Fiction Writes Me
Reading, especially fiction, has always been at least sometimes described as a means of escape. People read fiction to immerse themselves in someone else’s story. Perhaps because their own is too painful to contemplate. Perhaps because their own is too mundane.
Whatever the reason for the escapist tendency of fiction readers, I hope there will always be plenty of them, otherwise, my profession will become a hobby. And I really am rooted in the expression of self through language.
Why do I write fiction? Other than the pat answers like it’s who I am. I have to, there’s a reason that’s more utilitarian.
I don’t think I write fiction so much as my fiction writes me. I work out many of my own challenges and conundrums and heartaches through fiction. It’s like wearing new clothes and driving a rented car to a city I’ve never been to before. People I’ve never seen. Food I’ve never tasted. Weather I’ve never experienced. At the same time it is always a little familiar because at the root of it all is the Zen truth: everywhere you go, there you are. We can’t ever really get away from ourselves. We can only forget who we are long enough to pretend we can.
And that’s what fiction does. It gives us an anonymous, innocuous landscape through which we can travel and upon which we can act out our possibilities without ever really committing; without hitting that SEND button on the email of our lives. Once we make that commitment we can’t take it back. We can’t put the toothpaste back in the tube. Well, we CAN but that would be ten kinds of messy and awkward and sometimes it’s just easier not to squeeze the tube or hit ENTER OR SEND until we are absolutely sure it’s the right decision.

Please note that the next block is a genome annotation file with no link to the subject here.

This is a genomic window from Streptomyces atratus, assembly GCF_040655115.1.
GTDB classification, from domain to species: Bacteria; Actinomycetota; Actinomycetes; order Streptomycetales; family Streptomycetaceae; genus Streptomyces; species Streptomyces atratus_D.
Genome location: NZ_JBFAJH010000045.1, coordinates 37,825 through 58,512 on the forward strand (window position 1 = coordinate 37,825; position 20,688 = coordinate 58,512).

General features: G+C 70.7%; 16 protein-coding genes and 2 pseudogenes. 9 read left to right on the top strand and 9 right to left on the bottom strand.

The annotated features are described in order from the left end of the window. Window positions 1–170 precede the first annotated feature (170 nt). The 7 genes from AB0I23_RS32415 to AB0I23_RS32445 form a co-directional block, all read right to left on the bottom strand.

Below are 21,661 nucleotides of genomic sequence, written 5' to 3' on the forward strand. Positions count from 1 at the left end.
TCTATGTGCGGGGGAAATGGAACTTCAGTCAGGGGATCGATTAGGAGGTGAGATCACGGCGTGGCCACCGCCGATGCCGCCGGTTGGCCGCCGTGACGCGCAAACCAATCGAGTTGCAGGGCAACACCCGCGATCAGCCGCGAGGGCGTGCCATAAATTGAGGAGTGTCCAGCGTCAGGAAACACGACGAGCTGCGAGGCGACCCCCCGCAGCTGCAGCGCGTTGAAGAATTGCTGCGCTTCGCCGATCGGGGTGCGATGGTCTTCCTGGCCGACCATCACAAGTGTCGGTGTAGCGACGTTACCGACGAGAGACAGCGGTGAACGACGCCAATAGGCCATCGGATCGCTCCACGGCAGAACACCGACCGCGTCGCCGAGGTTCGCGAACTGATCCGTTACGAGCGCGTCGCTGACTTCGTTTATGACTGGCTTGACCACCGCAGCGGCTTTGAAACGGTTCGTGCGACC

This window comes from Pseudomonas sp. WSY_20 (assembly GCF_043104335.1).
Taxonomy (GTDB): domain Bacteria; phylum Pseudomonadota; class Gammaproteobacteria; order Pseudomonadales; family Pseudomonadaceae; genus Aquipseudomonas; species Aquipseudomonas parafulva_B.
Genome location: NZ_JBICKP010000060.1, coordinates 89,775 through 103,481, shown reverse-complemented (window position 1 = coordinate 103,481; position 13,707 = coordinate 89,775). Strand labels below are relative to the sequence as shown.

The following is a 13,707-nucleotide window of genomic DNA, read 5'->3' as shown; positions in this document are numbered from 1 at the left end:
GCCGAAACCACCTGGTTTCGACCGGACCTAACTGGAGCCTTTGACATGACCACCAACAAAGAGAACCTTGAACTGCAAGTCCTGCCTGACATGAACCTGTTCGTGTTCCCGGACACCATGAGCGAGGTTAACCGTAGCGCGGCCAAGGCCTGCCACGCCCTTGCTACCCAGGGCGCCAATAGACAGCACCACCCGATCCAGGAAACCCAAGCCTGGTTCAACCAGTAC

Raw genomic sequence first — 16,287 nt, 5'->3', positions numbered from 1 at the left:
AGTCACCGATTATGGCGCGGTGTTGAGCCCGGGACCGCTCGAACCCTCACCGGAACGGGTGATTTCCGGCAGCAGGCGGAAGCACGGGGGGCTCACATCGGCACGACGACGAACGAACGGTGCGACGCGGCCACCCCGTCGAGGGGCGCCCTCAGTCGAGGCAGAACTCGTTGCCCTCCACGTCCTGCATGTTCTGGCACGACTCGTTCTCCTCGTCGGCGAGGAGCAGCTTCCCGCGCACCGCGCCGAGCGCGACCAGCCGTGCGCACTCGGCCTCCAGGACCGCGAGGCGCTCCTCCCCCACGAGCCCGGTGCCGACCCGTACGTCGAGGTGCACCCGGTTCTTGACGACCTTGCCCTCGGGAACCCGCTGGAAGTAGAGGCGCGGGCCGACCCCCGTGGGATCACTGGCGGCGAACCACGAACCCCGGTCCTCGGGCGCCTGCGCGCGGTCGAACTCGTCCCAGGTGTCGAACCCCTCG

So yes, I shamelessly explore my own issues and angst and foibles and questions and joys and rage through the fictions of the page. And while I sometimes wonder if readers will notice and accuse me of belaboring my motifs, I’m not sure I should be too awfully concerned. The traveling muse always seems to come back to the same territory: how much am I writing for someone else and how much for me?
I spent a total of three years off and on working on a novel that was very much an exploration of a big ‘what if’ in my life. It took me through a couple of growth spurts and when I was finally able to put ‘The End’ to it, I realized it hadn’t been written for publication. It will go quietly into my desk drawer. I don’t look at this as a waste, because I learned so much while writing it; I learned many things about writing and about myself and those lessons will help as I focus on the next project. Thank you for sharing this blog; it touched many things inside me.
Thanks, Dee. I certainly understand what you mean. Although, i suppose there’s very little I don’t publish. I’ve been guilty of TMI. 🙂 But yes, any writing is a learning experience, whether you share it or not. Glad the blog resonated with you.